Toward the end of Fender’s CBS-era [1965-1985], the company was struggling with quality control issues and were losing the fight against lower cost copies of their guitars on the market – primarily from the Asian market. In 1981, the company brought in new management [formerly from the Yamaha company] to deal with these issues. One member of the executive team, Roger Balmer, recalled in an interview with Guitar World, “Fender had about 15 percent of the worldwide Fender-type market, and this was declining. The other 85 per cent was a variety of Fender copies and Fender-like products.”

The ability to sue these other brands had proved to be somewhat difficult – in 1977 Gibson sued Ibanez regarding the headstock shape and that was settled out of court while Ibanez continued to make similar shaped guitars.

So, in step with the old adage of “if you can’t beat them, join them”, the new executive team decided to move production to Japan and offer a cheaper priced guitar that was made under the Fender banner. In 1982, Fender Japan Ltd. was founded and began making guitars with the same companies that had been making the copies [Kanda Shokai and Yamano Music]. The instruments were built by FujiGen Gakki, which famously also made Ibanez guitars.

Dave Murray of Iron Maiden performing with a Squier Stratocaster by Ebet Roberts/Redferns via Getty Images
Dave Murray of Iron Maiden performing with a Japanese Squier Stratocaster. Image: Ebet Roberts/Redferns via Getty Images

Of course, Fender didn’t want to damage the image of Fender as a maker of premium American-made instruments at the time – so in order to market these Japanese-made instruments, the company turned to an old friend: Squier.

In 1982 the first Squier guitars entered the market – it’s notable that on these early instruments, the Fender logo was prominently featured in the usual place with a small ‘Squier’ logo on the end of the headstock. That would soon be reversed and would eventually become the configuration we see today.

The resurrection of Squier was not without some challenges however – Lonely Is The Night singer Billy Squier allegedly sued Fender for use of the name Squier, even though the company had been around long before Billy was born. A settlement out of court was rumoured but never confirmed.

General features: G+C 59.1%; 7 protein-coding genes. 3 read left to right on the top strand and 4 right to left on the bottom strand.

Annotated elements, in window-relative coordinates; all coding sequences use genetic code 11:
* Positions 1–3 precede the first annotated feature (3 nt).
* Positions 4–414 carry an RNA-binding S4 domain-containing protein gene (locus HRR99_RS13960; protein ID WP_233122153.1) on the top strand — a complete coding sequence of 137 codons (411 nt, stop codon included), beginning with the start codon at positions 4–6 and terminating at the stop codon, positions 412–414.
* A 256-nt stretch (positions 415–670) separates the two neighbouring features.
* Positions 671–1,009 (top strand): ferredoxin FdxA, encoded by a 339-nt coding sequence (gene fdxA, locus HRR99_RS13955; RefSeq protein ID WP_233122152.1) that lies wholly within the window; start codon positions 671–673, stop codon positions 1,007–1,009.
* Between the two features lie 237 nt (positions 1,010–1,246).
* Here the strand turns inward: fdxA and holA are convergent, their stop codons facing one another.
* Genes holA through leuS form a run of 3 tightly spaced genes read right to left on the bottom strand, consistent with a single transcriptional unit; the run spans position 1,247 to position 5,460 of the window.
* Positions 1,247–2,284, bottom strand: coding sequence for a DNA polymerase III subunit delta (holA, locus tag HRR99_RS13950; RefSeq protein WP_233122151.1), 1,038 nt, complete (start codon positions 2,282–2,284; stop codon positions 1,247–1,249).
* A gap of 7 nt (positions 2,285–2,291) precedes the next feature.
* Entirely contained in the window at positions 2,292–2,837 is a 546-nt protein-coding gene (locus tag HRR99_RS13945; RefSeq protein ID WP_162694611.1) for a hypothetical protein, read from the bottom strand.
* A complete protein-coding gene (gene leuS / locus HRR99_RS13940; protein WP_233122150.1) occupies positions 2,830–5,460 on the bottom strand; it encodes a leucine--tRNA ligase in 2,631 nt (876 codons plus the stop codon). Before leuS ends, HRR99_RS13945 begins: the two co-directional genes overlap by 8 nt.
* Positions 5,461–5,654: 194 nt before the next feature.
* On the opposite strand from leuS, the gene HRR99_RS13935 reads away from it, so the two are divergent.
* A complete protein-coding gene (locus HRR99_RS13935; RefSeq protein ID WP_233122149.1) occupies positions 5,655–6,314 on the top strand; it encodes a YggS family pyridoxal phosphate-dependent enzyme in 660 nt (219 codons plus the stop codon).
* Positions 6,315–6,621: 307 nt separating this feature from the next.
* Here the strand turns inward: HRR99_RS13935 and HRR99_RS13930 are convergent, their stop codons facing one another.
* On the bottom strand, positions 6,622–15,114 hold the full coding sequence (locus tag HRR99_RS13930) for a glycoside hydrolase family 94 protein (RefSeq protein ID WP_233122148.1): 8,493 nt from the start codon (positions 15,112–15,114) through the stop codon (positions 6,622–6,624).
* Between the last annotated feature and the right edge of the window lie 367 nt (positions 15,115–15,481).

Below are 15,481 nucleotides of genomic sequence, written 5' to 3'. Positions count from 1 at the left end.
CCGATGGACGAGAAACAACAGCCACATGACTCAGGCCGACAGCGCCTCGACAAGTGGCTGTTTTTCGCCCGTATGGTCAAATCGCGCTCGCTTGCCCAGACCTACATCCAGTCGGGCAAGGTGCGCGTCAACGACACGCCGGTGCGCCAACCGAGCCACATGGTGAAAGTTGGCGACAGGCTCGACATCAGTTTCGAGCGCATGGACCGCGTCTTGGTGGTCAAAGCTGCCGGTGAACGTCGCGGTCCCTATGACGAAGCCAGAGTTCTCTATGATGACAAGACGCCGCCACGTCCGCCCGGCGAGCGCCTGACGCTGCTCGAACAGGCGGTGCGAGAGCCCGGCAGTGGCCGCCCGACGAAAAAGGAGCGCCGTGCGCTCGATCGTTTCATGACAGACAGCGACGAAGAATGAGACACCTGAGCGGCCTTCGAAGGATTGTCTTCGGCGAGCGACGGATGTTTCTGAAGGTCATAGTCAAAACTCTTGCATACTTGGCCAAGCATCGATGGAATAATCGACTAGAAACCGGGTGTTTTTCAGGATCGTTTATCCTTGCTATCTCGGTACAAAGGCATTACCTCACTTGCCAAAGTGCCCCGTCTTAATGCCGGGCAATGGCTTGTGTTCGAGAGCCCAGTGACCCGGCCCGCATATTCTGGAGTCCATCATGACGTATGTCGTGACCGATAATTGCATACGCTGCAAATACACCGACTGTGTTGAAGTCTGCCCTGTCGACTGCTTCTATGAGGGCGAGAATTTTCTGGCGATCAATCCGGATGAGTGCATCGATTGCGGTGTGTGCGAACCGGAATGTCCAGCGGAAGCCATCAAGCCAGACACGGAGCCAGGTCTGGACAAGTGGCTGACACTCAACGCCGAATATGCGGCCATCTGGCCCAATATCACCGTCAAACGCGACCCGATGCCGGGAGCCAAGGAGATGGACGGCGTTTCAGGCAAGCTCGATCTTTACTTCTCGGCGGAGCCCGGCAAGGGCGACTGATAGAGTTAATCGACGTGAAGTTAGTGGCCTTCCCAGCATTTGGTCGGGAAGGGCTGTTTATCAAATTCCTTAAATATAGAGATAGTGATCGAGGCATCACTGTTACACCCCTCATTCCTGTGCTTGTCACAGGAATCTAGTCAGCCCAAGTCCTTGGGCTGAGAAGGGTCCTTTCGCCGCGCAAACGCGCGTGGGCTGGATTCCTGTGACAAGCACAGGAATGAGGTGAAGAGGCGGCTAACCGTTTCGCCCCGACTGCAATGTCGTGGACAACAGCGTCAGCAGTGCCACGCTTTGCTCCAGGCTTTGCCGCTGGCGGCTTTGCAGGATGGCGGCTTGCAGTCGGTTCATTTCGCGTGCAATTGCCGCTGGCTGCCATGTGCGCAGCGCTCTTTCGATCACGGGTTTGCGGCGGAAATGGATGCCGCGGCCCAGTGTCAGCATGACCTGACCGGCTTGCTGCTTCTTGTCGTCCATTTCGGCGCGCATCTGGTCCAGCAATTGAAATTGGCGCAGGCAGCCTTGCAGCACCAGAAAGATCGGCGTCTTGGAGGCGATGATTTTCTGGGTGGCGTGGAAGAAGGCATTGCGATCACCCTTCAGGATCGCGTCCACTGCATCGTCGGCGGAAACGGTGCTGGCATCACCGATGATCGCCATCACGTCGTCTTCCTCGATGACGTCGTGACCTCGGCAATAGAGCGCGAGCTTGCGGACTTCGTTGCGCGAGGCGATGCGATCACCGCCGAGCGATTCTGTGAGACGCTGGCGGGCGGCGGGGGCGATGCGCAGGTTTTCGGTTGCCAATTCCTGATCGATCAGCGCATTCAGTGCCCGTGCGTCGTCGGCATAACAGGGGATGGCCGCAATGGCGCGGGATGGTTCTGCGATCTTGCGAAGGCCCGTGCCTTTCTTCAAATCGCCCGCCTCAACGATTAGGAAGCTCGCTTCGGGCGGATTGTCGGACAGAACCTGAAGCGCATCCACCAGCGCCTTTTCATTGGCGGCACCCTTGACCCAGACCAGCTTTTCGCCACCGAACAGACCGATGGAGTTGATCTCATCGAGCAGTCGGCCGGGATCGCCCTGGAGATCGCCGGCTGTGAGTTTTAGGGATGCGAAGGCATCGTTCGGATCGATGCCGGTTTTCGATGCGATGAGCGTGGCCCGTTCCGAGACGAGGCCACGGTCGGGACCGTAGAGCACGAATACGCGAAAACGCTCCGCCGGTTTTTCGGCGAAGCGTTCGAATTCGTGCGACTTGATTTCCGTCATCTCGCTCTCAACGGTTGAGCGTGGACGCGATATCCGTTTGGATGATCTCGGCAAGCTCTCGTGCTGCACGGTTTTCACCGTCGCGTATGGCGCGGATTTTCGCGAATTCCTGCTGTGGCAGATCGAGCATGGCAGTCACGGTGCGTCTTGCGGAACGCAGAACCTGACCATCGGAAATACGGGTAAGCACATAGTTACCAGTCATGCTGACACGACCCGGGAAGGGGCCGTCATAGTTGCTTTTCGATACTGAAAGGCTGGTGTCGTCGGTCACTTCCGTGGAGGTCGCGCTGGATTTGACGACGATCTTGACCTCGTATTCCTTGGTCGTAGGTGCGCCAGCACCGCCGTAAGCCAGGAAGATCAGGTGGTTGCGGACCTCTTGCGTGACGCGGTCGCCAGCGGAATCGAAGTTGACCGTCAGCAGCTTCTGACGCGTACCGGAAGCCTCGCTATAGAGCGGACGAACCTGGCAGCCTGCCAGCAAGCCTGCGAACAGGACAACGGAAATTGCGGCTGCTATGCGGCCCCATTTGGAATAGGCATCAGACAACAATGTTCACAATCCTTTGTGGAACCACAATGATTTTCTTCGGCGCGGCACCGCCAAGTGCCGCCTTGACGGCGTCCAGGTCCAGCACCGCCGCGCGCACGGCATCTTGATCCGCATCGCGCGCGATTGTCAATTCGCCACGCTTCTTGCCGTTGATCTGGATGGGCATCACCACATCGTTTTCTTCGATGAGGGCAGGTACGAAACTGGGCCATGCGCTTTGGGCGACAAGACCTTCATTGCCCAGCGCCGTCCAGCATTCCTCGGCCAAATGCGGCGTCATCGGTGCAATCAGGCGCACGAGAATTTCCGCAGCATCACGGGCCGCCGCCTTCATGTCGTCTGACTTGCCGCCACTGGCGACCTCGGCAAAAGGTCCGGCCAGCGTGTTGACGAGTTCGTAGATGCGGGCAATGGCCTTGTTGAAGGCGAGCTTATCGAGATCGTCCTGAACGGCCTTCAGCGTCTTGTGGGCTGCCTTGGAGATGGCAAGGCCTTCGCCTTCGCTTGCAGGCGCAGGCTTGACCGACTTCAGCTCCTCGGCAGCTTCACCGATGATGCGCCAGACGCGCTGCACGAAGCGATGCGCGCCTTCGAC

Overall, the development of Squier guitars served Fender well during the transition from the CBS-era to the modern Fender Musical Instruments Corporation (FMIC). During this period, Fender couldn’t build guitars in the Fullerton factory anymore, and had to construct a whole new one in Corona, California. This understandably put a big strain on production in the States, and the brand relied on the Japanese guitars to keep them afloat during this transition in 1985.

Sanrio employee holding up a “Hello Kitty Stratocaster” produced by Squier in 2006 by Yoshikazu Tsuno/AFP via Getty Images
Sanrio employee holding up a “Hello Kitty Stratocaster” produced by Squier in 2006. Image: Yoshikazu Tsuno/AFP via Getty Images

In 1987, Squier production moved from Japan to Korea, and then to China and Indonesia, where Fender’s budget guitars are still made to this day. The spirit of those early Squiers is alive and well in the wonderful and unique instruments that come out of Fender Japan to this day.

Squier has also gone from strength to strength in the years since – the brand continues to make guitars based on Fender classics at very affordable price points, but in recent years it has also become an interesting brand in its own right, building some of the most interesting and downright weird guitars in the Fender catalogue. So whether you’re after a vintage-style Telecaster or an active humbucker-loaded Starcaster – or indeed the notorious Hello Kitty Strats – Squier has you covered and long may that continue.